14:20 - 15:00 Michiel van de Panne: Reinforcement Learning for Agile Locomotion: From Algorithms to Design Tools
"Reinforcement learning (RL) provide a potentially powerful framework for designing control strategies that enable robots and simulated digital creatures to learn to move with skill and grace. However, there are significant drawbacks from a design perspective: reward functions can be unintuitive, solutions are prone to local minima and hyperparameter choices, there is no direct support for iterative design, and the transfer of motions from simulation to the real world is uncertain. We present a number of insights and refinements in support of learning realistic, controllable movements. These include motion mimicry, multi-step iterative design, sample-based transfer learning, and hybrid learning that mixes supervised learning with policy gradients. We demonstrate simulated human and animal skills that can reproduce a large variety of highly dynamic motions. We further show successful sim2real transfer of dynamic locomotion to Cassie, a large bipedal robot produced by Agility Robotics. Lastly, we highlight recent work by others that builds on key aspects of these ideas, including learning skills from video and the control of full-body muscle-driven motions."
(TCPL 201)
15:00 - 15:30 Coffee Break (TCPL Foyer)
15:30 - 16:10 Art Kuo: The leg bone doesn't connect with the arm bone (in optimal control of movement)
In both a classic children's song and actual human anatomy, there is a path connecting the leg bone to the arm bone. The same is not true for optimization approaches to human movement, in which the leg bone (locomotion) has no connections to the arm bone (reaching). The objective functions proposed to govern these respective movements are thus far incompatible with each other, even though biologically, they share considerable neural machinery. Optimization is thought to be an important tool for predicting and understanding neural control of movement. But that approach should yield some commonality between arms and legs, or failing that, at least reveal fundamental reasons for a gap. I will discuss basic optimization approaches to date and their shortfalls, and propose a path towards greater commonality. The buzzwords to be repeated are "task performance and effort" and "common currency." Application of these buzzwords to both types of movements may eventually yield a connection between leg bone and arm bone (more universal principles) not easily gained from either movement alone.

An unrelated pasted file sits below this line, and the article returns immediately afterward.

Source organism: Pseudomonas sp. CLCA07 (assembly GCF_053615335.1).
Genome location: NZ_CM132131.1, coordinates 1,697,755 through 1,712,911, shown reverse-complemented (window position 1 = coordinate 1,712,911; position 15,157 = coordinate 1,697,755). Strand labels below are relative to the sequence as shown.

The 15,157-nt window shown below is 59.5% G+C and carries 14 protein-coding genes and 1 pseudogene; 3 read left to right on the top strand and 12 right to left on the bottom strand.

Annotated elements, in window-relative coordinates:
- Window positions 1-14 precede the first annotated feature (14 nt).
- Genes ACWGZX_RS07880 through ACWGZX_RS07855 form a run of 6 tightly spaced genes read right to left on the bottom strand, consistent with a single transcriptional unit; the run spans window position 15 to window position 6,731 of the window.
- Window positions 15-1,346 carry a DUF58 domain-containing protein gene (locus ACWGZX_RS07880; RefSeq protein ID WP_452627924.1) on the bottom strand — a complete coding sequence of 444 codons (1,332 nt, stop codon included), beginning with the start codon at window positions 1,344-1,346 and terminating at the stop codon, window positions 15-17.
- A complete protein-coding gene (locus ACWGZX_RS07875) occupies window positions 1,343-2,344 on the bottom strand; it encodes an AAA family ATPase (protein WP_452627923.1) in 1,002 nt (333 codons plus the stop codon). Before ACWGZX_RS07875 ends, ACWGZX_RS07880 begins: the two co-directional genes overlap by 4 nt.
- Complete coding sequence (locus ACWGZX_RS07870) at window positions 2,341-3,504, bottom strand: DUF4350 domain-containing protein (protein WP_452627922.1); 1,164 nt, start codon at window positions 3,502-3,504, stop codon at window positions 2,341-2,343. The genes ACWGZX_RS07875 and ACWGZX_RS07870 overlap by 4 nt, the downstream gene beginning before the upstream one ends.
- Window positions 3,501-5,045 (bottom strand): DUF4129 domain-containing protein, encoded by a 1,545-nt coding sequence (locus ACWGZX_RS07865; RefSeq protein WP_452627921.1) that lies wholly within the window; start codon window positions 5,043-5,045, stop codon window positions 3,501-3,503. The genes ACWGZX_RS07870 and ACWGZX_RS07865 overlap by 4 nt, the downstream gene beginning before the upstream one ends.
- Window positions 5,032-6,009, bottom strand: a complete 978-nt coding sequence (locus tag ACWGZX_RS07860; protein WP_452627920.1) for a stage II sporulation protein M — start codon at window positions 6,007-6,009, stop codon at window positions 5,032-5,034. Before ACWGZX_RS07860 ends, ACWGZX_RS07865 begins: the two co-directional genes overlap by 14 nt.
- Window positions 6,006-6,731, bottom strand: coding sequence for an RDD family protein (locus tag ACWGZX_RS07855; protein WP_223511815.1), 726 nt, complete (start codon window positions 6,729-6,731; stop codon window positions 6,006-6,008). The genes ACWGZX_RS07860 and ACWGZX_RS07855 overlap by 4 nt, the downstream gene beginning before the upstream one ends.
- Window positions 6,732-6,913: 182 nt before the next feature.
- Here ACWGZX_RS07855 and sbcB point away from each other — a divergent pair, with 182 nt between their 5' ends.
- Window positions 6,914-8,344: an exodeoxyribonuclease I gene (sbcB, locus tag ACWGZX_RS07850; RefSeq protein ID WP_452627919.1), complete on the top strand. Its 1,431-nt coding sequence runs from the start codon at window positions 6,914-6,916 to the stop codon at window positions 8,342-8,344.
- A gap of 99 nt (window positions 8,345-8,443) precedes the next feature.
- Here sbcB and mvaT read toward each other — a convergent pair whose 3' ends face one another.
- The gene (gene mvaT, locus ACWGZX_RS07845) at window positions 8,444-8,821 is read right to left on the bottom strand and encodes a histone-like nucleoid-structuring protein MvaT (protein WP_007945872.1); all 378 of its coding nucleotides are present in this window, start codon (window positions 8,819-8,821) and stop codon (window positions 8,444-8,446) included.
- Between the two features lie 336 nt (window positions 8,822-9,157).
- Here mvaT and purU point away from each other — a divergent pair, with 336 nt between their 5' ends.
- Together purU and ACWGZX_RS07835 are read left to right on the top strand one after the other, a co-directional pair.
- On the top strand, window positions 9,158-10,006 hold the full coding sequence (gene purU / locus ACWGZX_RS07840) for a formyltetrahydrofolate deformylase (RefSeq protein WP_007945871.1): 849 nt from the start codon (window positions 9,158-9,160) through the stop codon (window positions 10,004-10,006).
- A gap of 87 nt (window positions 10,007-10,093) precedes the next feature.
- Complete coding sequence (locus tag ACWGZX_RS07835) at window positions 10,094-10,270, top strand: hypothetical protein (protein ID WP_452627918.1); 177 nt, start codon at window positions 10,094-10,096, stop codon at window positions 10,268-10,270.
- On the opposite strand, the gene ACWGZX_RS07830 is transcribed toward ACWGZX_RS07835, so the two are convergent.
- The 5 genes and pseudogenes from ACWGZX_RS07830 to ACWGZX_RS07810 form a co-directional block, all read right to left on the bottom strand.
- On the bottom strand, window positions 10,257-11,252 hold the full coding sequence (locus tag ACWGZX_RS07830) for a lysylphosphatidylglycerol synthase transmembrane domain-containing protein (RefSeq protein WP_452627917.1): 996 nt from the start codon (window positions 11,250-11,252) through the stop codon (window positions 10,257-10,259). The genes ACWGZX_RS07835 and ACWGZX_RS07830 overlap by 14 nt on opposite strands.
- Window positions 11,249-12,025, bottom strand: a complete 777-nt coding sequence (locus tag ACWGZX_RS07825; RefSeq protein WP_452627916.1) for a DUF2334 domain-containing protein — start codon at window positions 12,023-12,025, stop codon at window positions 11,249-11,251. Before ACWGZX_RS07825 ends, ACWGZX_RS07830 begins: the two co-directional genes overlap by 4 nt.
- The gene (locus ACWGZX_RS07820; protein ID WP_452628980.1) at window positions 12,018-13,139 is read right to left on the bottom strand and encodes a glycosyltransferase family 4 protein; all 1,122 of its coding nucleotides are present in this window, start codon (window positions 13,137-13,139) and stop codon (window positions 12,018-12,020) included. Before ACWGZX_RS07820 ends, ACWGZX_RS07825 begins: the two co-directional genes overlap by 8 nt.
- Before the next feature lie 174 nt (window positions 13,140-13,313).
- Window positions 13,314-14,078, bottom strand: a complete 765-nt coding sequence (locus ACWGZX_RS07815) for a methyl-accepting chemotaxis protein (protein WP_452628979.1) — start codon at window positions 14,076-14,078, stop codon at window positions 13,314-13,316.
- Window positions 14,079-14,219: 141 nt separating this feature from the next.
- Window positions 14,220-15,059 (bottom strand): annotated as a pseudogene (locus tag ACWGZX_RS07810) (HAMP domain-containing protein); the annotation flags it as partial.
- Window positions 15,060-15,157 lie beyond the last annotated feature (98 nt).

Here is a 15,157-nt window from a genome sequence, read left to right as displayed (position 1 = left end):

(TCPL 201)
16:10 - 16:50 Friedl De Groote: Fast and physiologically realistic predictive simulations of healthy and pathological human movement